METHODS

The English literature was searched for various studies describing the role of APOE polymorphism as a prognostic marker in neurodegenerative diseases and traumatic brain injury. The wide ethnic distribution of APOE polymorphism was discussed, and the recent meta-analyses of role of APOE polymorphism in multiple diseases were analyzed and summarized in tabular form.

RESULTS

Results from the review of literature revealed that the distribution of APOE is varied in different ethnic populations. APOE polymorphism plays a significant role in pathogenesis of neurodegeneration, particularly in Alzheimer’s disease. APOE ε4 is considered a marker for poor prognosis in various diseases, but APOE ε2 rather than APOE ε4 has been associated with cerebral amyloid angiopathy-related bleeding and sporadic Parkinson’s disease. The role of APOE polymorphism in various neurological diseases has not been conclusively elucidated.

CONCLUSIONS

Apo-E is a biomarker for various neurological and systemic diseases. Therefore, while analyzing the role of APOE polymorphism in neurological diseases, the interpretation should be done after adjusting all the confounding factors. A continuous quest to look for associations with various neurological diseases and wide knowledge of available literature are required to improve the understanding of the role of APOE polymorphism in these conditions and identify potential therapeutic targets.

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Richard P. Menger, Piyush Kalakoti, Andrew J. Pugely, Anil Nanda and Anthony Sin

OBJECTIVE

Adolescent idiopathic scoliosis (AIS) is the most common form of scoliosis. Limited literature exists defining risk factors associated with outcomes during initial hospitalization in these patients. In this study, the authors investigated patient demographics, clinical and hospital characteristics impacting short-term outcomes, and costs in adolescent patients undergoing surgical deformity correction for idiopathic scoliosis. Additionally, the authors elucidate the impact of hospital surgical volume on outcomes for these patients.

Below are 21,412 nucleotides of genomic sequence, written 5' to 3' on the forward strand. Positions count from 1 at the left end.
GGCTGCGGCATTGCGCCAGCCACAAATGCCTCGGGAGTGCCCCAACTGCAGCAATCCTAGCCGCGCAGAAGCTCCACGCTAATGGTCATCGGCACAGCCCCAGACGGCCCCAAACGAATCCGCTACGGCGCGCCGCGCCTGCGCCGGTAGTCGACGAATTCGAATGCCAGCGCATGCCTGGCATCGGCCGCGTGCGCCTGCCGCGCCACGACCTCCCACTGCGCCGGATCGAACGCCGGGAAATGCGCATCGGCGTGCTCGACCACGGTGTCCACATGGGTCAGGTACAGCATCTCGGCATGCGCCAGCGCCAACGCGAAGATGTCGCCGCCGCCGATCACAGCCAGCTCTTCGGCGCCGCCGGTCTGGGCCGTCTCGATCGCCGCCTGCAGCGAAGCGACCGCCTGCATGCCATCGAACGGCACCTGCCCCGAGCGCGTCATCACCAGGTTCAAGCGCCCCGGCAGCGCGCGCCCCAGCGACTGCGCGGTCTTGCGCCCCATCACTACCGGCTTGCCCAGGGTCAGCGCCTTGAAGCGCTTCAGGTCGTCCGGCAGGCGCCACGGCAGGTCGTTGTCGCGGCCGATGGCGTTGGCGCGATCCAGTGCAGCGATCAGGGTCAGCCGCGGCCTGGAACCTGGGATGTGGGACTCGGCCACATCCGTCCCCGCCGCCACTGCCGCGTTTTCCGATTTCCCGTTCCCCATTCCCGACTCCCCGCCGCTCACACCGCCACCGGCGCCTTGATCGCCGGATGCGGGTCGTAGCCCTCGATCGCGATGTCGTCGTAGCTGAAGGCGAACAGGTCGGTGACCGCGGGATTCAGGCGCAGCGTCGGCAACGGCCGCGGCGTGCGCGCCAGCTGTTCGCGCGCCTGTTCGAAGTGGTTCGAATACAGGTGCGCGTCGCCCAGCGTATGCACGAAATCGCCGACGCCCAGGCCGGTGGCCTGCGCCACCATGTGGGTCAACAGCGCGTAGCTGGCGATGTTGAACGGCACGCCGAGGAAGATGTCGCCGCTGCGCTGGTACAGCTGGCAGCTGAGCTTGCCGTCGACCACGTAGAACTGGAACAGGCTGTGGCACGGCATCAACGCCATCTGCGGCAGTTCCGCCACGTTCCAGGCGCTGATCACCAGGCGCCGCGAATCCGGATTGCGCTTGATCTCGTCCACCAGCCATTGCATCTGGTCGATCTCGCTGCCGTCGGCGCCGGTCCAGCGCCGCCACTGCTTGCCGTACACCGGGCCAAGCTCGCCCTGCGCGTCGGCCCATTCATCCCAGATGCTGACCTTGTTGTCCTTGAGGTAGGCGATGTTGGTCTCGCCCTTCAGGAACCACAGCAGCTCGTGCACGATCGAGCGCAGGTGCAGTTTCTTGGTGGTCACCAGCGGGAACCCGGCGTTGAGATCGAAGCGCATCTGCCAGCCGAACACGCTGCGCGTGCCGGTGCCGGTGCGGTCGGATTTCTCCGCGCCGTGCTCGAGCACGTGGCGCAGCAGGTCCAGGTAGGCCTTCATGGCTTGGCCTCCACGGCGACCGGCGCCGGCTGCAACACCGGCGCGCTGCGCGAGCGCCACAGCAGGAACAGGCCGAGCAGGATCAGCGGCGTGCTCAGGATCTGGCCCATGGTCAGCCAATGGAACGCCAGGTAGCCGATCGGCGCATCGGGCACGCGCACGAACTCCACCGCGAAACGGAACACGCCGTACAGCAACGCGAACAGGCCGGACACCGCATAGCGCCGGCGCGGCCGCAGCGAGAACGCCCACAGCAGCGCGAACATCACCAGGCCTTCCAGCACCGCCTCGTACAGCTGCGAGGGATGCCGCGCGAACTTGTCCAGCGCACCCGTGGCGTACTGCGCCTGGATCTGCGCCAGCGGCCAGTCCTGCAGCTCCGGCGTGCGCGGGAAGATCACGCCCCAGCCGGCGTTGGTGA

METHODS

Using the National Inpatient Sample database and appropriate International Classification of Diseases, 9th Revision codes, the authors identified adolescent patients (10–19 years of age) undergoing surgical deformity correction for idiopathic scoliosis during 2001–2014. For national estimates, appropriate weights provided by the Agency of Healthcare Research and Quality were used. Multivariable regression techniques were employed to assess the association of risk factors with discharge disposition, postsurgical neurological complications, length of hospital stay, and hospitalization costs.

RESULTS

Overall, 75,106 adolescent patients underwent surgical deformity correction. The rates of postsurgical complications were estimated at 0.9% for neurological issues, 2.8% for respiratory complications, 0.8% for cardiac complications, 0.4% for infections, 2.7% for gastrointestinal complications, 0.1% for venous thromboembolic events, and 0.1% for acute renal failure. Overall, patients stayed at the hospital for an average of 5.72 days (median 5 days) and on average incurred hospitalization costs estimated at $54,997 (median $47,909). As compared with patients at low-volume centers (≤ 50 operations/year), those undergoing surgical deformity correction at high-volume centers (> 50/year) had a significantly lower likelihood of an unfavorable discharge (discharge to rehabilitation) (OR 1.16, 95% CI 1.03–1.30, p = 0.016) and incurred lower costs (mean $33,462 vs $56,436, p < 0.001) but had a longer duration of stay (mean 6 vs 5.65 days, p = 0.002). In terms of neurological complications, no significant differences in the odds ratios were noted between high- and low-volume centers (OR 1.23, 95% CI 0.97–1.55, p = 0.091).

CONCLUSIONS

This study provides insight into the clinical characteristics of AIS patients and their postoperative outcomes following deformity correction as they relate to hospital volume. It provides information regarding independent risk factors for unfavorable discharge and neurological complications following surgery for AIS. The proposed estimates could be used as an adjunct to clinical judgment in presurgical planning, risk stratification, and cost containment.